During her monthlong stay in Syria in mid-April, Dr. Nobuko Kurosaki, who leads the Japanese arm of Doctors Without Borders, heard gunshots and explosions all around her.
Although it wasn’t the first country racked by civil war she had visited, the fighting there was more chaotic and intense than the others, she said. But this is the life she has chosen: Kurosaki said she goes to countries suffering from conflict, epidemics and natural disasters because “doctors are needed.”
The Syrians injured in the conflict had to decide whether to risk the constant bombing to see a doctor or stay at home with unabated pain, said Kurosaki, 56.
She treated an endless flow of patients at the hospital where she was based, while holding meetings with local staff to discuss ways of preserving their own lives. Some hospitals have been bombed by planes.
A native of Nagasaki Prefecture, Kurosaki graduated from Nagasaki University and made a career as a surgeon working at many hospitals, including Nagasaki National Hospital and Nagasaki Medical Center. But she was not truly happy as she felt she was spending too much time on administrative matters and not enough on patients.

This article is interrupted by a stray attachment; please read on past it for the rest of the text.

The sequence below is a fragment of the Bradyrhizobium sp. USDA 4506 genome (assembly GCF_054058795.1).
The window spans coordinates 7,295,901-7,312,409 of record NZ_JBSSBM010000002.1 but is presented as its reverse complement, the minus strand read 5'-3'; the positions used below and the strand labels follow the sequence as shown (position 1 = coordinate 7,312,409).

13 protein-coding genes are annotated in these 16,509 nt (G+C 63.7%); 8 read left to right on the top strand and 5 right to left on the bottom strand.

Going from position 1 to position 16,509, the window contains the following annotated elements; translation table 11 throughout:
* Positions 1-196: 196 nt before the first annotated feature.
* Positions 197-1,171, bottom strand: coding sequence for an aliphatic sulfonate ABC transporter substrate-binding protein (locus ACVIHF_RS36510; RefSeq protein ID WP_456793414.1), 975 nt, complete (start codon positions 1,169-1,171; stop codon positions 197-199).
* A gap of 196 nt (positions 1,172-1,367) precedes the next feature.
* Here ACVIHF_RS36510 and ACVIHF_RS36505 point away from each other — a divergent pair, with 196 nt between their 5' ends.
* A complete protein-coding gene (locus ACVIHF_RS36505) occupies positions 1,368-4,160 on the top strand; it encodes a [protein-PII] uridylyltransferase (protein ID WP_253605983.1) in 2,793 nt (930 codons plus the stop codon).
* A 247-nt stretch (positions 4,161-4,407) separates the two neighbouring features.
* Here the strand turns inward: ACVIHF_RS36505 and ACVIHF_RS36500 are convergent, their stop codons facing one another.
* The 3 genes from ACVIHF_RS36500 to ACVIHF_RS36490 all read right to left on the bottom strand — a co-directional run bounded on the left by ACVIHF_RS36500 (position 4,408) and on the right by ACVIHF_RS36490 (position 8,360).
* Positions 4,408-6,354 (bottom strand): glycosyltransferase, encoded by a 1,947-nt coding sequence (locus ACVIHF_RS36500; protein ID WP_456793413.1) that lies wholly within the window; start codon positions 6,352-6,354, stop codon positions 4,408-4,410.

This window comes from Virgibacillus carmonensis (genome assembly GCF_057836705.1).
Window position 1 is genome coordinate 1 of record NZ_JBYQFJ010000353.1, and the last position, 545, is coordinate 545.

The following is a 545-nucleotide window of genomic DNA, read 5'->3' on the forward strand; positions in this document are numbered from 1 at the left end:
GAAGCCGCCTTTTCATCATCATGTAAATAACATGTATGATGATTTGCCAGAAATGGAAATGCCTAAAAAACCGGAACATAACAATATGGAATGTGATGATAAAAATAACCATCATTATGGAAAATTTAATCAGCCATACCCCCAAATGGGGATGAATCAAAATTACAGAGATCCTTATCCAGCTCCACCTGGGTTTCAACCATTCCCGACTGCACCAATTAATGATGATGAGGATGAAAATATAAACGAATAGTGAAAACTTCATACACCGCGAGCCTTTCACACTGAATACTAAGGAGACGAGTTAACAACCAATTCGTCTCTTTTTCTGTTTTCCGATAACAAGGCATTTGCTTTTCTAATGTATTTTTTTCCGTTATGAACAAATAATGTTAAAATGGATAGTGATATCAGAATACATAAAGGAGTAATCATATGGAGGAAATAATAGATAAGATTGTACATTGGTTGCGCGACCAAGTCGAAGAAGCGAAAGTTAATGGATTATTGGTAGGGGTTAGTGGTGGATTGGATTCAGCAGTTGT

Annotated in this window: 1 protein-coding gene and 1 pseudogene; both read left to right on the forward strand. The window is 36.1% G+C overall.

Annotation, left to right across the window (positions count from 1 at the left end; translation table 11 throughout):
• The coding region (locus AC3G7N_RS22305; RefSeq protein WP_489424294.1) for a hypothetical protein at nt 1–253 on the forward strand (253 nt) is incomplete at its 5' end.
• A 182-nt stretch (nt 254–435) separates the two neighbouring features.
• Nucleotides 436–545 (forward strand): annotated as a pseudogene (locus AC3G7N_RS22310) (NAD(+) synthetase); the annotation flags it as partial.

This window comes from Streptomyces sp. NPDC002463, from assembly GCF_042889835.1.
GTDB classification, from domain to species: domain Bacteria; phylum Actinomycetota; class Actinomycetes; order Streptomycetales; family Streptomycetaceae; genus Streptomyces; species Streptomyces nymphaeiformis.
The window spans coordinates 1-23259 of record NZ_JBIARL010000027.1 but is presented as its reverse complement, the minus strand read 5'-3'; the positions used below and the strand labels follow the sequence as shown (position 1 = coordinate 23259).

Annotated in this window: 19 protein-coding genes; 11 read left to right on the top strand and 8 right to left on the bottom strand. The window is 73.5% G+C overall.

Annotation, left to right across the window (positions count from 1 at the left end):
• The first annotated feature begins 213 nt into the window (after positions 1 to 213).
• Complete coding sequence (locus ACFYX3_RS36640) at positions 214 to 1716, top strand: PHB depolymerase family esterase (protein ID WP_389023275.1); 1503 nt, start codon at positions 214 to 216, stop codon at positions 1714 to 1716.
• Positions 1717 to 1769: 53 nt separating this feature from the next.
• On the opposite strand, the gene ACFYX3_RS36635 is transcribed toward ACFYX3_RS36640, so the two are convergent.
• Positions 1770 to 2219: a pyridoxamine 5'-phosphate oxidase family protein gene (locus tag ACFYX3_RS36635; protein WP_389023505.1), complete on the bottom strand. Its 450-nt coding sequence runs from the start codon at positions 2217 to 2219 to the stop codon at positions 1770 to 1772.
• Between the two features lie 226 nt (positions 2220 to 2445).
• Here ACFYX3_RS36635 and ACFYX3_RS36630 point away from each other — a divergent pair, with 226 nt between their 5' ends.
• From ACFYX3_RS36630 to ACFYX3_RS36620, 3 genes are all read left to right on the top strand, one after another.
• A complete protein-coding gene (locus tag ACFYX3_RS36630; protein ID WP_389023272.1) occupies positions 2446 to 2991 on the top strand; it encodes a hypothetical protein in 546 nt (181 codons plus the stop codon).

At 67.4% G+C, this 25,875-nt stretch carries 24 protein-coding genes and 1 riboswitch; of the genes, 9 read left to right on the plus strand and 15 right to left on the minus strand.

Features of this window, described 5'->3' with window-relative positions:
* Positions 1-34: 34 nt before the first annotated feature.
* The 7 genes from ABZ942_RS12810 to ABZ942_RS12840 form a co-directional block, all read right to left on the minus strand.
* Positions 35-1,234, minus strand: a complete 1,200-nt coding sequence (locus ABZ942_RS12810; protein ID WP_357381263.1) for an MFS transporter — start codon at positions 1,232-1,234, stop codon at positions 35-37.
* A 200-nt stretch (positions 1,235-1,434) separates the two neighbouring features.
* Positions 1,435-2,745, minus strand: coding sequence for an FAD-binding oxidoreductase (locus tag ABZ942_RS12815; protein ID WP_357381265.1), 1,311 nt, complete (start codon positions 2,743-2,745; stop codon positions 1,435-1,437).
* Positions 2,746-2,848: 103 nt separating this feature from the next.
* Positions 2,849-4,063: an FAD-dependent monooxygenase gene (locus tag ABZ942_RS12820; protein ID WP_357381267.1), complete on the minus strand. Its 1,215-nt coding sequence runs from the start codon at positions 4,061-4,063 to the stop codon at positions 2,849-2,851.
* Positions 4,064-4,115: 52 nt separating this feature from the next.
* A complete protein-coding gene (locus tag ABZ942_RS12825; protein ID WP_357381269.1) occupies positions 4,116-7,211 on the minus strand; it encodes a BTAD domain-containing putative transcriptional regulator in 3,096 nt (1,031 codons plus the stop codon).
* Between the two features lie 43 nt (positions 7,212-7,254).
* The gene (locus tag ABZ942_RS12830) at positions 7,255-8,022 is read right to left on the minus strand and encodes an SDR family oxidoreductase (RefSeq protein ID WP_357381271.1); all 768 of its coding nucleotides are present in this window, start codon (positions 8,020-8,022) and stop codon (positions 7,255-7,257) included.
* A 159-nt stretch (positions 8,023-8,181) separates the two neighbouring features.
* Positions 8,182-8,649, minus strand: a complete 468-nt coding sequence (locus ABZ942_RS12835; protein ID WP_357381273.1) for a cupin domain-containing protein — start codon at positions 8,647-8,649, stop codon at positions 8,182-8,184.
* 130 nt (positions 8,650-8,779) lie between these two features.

To fulfill what she felt was her mission as a doctor, Kurosaki decided to join Doctors Without Borders, founded in France in 1971, to offer emergency relief in conflict zones around the world.
In Sri Lanka, the first country she was dispatched to after joining the group in 2001, many people were waiting in line for treatment, while her position back home was simply filled by another doctor. Kurosaki said she then realized that Japan has enough doctors and opted to focus on emergency relief in countries lacking medical workers.
After 11 missions, Kurosaki assumed the presidency of the Japan branch in March 2010.
“I used to be tense all the time because I did not want to be underestimated just because I am a woman,” she said.
But now she feels more relaxed, given all the challenges she’s gone through.
“My former colleagues have said they were surprised that my personality changed,” she said.